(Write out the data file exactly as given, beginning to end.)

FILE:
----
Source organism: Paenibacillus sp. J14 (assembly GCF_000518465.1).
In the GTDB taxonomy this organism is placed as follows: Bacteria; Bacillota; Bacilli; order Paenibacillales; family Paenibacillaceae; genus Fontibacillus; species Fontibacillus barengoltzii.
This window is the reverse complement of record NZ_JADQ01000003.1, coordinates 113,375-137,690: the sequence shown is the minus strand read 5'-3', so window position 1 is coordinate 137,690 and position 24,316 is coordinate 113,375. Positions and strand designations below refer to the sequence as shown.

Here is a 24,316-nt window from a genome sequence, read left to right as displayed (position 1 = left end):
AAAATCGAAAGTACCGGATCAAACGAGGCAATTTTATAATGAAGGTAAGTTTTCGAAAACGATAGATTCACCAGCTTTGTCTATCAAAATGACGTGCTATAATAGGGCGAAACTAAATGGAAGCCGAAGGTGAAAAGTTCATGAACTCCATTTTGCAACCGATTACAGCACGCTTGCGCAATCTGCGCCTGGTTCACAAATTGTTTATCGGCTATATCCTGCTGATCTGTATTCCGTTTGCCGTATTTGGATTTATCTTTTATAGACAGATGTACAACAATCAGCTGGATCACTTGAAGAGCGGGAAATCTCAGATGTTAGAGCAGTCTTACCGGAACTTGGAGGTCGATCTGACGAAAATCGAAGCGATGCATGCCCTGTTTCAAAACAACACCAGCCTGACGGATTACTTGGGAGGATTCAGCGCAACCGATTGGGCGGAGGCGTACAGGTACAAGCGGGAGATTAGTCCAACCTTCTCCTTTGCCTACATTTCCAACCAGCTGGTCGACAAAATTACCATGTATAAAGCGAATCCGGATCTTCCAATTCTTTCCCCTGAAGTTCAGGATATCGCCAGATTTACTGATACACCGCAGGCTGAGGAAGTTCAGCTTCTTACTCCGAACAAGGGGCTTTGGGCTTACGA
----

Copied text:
Source organism: Paenibacillus sp. J14 (assembly GCF_000518465.1).
In the GTDB taxonomy this organism is placed as follows: Bacteria; Bacillota; Bacilli; order Paenibacillales; family Paenibacillaceae; genus Fontibacillus; species Fontibacillus barengoltzii.
This window is the reverse complement of record NZ_JADQ01000003.1, coordinates 113,375-137,690: the sequence shown is the minus strand read 5'-3', so window position 1 is coordinate 137,690 and position 24,316 is coordinate 113,375. Positions and strand designations below refer to the sequence as shown.

Here is a 24,316-nt window from a genome sequence, read left to right as displayed (position 1 = left end):
AAAATCGAAAGTACCGGATCAAACGAGGCAATTTTATAATGAAGGTAAGTTTTCGAAAACGATAGATTCACCAGCTTTGTCTATCAAAATGACGTGCTATAATAGGGCGAAACTAAATGGAAGCCGAAGGTGAAAAGTTCATGAACTCCATTTTGCAACCGATTACAGCACGCTTGCGCAATCTGCGCCTGGTTCACAAATTGTTTATCGGCTATATCCTGCTGATCTGTATTCCGTTTGCCGTATTTGGATTTATCTTTTATAGACAGATGTACAACAATCAGCTGGATCACTTGAAGAGCGGGAAATCTCAGATGTTAGAGCAGTCTTACCGGAACTTGGAGGTCGATCTGACGAAAATCGAAGCGATGCATGCCCTGTTTCAAAACAACACCAGCCTGACGGATTACTTGGGAGGATTCAGCGCAACCGATTGGGCGGAGGCGTACAGGTACAAGCGGGAGATTAGTCCAACCTTCTCCTTTGCCTACATTTCCAACCAGCTGGTCGACAAAATTACCATGTATAAAGCGAATCCGGATCTTCCAATTCTTTCCCCTGAAGTTCAGGATATCGCCAGATTTACTGATACACCGCAGGCTGAGGAAGTTCAGCTTCTTACTCCGAACAAGGGGCTTTGGGCTTACGA